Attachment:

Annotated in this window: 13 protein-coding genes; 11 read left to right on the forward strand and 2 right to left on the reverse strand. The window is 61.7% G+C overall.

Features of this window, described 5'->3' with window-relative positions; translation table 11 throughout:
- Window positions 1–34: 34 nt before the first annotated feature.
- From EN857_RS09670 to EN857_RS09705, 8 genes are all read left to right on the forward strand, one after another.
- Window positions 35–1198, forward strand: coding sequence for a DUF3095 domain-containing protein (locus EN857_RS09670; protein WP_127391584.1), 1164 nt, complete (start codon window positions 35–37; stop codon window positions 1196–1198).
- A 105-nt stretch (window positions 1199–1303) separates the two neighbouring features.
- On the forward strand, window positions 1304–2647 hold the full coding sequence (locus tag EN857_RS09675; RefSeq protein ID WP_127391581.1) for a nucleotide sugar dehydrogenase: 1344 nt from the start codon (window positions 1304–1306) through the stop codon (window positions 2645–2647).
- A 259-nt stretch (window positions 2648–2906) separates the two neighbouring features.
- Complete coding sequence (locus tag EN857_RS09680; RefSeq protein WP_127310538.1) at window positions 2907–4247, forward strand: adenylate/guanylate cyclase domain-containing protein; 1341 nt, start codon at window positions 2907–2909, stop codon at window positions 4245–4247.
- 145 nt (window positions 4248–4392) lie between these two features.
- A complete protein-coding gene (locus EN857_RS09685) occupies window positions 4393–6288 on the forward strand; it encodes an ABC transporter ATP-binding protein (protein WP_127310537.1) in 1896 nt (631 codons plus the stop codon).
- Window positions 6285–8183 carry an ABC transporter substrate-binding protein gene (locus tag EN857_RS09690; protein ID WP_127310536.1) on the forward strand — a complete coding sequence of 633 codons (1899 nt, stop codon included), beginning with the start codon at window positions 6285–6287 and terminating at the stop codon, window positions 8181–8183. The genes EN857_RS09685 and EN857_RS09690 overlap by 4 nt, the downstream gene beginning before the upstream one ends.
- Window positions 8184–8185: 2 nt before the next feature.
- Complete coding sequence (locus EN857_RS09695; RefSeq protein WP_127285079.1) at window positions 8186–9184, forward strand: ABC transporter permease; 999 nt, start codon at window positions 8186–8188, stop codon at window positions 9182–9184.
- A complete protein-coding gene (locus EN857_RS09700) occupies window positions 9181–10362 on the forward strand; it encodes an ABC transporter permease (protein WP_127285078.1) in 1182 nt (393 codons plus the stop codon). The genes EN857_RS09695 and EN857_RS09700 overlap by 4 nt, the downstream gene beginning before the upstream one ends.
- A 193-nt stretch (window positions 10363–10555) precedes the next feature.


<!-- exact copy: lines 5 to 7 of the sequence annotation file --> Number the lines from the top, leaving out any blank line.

- Window positions 35–1198, forward strand: coding sequence for a DUF3095 domain-containing protein (locus EN857_RS09670; protein WP_127391584.1), 1164 nt, complete (start codon window positions 35–37; stop codon window positions 1196–1198).
- A 105-nt stretch (window positions 1199–1303) separates the two neighbouring features.
- On the forward strand, window positions 1304–2647 hold the full coding sequence (locus tag EN857_RS09675; RefSeq protein ID WP_127391581.1) for a nucleotide sugar dehydrogenase: 1344 nt from the start codon (window positions 1304–1306) through the stop codon (window positions 2645–2647).